In another episode of Conservation Conversations, Peace Parks Foundation’s Communication Coordinator, Lésa van Rooyen sits down with Victoria Leggett, Head of Impact at Union Bancaire Privée (UBP), a private bank and wealth management firm headquartered in Geneva, and Colin Porteous, Peace Parks’ Chief Investment Officer, to discuss how and why one of Switzerland’s largest private banks and one of southern Africa’s largest conservation organisation, developed an unique partnership.

So, the question on everyone’s lips, is what is the nature of this relationship and how did it come about? As Colin explains, he was tasked with capacitating the new Innovative Conservation Finance Division within Peace Parks, with a mandate to look for revenue that goes beyond donor funding. After being introduced to Victoria, who was ultimately looking to get UBP involved in something similar from a financial point of view, multiple discussions ensued, and the Biodiversity Restoration Fund was born.

The fund is a listed equity portfolio which invests in companies that are listed on the stock markets across the globe. In essence, it is about finding profitable solutions to specific problems and putting capital behind innovative companies. It looks at whether regulation supports themes like biodiversity, for example the European Union’s Farm to Fork Strategy which aims to eliminate pesticides used in the food system, and the clean-up campaign of harmful PFAS chemicals in the United States. PFAS chemicals are made up of an extremely strong bond of fluorine and carbon molecules, which makes it difficult for these chemicals to disintegrate in both the environment and our bodies. It essentially marries top-down support with bottom-up interest and looks to create opportunity around biodiversity restoration.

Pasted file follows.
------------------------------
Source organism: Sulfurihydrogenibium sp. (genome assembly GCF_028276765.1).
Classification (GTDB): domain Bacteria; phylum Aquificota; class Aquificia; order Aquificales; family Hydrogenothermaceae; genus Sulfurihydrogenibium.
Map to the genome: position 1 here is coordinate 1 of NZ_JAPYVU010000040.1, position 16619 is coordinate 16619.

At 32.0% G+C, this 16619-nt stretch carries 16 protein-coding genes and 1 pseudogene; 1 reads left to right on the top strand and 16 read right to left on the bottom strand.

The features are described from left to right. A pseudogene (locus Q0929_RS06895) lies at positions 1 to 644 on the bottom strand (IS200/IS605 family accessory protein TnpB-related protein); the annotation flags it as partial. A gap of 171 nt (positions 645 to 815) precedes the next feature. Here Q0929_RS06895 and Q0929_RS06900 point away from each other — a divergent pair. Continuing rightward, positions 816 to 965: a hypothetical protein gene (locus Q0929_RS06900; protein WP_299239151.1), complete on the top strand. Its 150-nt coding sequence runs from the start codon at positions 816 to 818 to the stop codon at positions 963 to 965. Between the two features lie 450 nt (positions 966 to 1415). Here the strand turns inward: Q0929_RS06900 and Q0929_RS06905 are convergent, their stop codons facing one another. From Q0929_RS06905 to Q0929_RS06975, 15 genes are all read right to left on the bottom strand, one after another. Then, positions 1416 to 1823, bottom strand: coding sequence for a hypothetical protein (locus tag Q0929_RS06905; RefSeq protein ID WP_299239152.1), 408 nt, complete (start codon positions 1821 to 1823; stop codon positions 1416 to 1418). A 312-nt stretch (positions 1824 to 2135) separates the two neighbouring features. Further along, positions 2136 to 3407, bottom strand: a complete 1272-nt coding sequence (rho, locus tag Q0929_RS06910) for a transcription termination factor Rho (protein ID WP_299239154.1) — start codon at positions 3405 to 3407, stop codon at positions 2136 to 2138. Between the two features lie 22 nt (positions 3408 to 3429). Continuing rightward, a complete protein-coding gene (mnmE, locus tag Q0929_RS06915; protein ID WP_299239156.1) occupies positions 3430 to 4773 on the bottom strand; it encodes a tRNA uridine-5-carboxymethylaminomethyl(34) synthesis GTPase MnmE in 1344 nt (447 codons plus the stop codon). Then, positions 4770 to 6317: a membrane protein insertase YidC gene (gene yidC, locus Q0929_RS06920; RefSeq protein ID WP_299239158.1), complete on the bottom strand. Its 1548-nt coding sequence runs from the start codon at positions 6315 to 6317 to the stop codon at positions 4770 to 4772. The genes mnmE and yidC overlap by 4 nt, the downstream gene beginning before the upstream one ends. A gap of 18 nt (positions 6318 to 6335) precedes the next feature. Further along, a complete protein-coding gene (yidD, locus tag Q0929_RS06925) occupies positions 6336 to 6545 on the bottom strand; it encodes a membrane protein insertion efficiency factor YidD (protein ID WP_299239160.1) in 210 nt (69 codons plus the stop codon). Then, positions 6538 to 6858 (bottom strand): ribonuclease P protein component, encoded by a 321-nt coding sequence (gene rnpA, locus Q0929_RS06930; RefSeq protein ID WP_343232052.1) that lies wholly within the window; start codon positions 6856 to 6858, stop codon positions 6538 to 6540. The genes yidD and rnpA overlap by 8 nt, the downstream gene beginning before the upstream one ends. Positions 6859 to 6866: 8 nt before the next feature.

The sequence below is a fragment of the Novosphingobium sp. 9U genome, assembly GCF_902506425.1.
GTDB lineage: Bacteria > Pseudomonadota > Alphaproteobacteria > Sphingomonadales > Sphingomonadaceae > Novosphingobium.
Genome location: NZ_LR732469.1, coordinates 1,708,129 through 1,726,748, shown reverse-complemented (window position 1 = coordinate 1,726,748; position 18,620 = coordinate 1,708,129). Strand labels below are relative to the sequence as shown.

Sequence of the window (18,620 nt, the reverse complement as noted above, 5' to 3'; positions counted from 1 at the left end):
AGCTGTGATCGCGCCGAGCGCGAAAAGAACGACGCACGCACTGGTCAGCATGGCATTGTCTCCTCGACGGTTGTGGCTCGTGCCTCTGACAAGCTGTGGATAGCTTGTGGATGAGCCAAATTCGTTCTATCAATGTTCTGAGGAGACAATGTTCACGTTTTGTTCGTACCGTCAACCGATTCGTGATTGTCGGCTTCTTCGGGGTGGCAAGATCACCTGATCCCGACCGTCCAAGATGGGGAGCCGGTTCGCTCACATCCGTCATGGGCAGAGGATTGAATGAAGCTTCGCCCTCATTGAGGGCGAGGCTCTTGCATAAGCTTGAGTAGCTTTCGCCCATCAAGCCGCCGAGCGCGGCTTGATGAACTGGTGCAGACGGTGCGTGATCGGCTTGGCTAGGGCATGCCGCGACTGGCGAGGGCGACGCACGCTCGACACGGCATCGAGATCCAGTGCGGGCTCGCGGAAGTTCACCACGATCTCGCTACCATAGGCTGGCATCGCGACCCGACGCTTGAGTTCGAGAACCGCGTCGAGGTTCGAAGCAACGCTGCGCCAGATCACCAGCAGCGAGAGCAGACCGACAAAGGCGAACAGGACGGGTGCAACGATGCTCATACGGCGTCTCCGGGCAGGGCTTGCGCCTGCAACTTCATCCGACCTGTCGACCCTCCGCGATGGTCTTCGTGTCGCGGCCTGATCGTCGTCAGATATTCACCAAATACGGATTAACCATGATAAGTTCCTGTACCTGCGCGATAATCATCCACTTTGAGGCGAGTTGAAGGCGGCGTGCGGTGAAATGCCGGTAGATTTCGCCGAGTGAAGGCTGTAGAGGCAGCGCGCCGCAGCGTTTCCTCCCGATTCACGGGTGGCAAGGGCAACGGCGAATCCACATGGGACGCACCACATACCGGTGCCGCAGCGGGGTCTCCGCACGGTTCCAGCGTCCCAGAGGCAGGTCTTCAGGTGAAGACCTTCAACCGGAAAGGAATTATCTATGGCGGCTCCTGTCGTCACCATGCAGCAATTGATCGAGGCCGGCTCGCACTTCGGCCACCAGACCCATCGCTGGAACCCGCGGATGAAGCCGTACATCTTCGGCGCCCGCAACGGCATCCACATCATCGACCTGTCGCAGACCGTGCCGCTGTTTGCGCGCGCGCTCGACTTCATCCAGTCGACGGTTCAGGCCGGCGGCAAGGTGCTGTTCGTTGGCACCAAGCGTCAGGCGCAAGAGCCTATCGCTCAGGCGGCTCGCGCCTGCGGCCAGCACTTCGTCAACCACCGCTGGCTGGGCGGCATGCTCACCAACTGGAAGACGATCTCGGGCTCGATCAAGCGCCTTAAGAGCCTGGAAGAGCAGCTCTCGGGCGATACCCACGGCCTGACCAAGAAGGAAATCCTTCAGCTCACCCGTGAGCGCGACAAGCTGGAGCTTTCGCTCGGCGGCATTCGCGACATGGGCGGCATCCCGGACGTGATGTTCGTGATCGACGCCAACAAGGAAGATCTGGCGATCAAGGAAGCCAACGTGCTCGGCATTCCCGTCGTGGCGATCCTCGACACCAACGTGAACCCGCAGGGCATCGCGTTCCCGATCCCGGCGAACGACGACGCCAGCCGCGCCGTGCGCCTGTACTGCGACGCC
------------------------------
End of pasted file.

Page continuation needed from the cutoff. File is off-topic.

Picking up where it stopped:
But what is biodiversity and how can it be defined? Colin explains that biodiversity is looked at in three ways – the abundance of species, the variety of species and the connectedness of landscapes. It can be hard to measure biodiversity, but by combining the practical expertise of Peace Parks who is able to demonstrate biodiversity gains on the ground and academic-based testing methods and policy-making skills from the Cambridge Conservation Initiative, the third partner in this fund, UBP can then come in with their financial expertise, creating a unique trifecta.

As explained by Victoria, UBP charges a management fee for running the listed equity fund and generating positive returns on behalf of their clients, and out of that management fee, a portion is carved out which can go directly to Peace Parks Foundation, or a combination of Peace Parks and the Cambridge Conservation Initiative. This moves away from the typical donation-funded conservation model, and utilises financial markets to fund conservation, at no extra cost to the client.

If you are interested in learning more, you may have a look at UBP’s website by clicking here, or emailing either or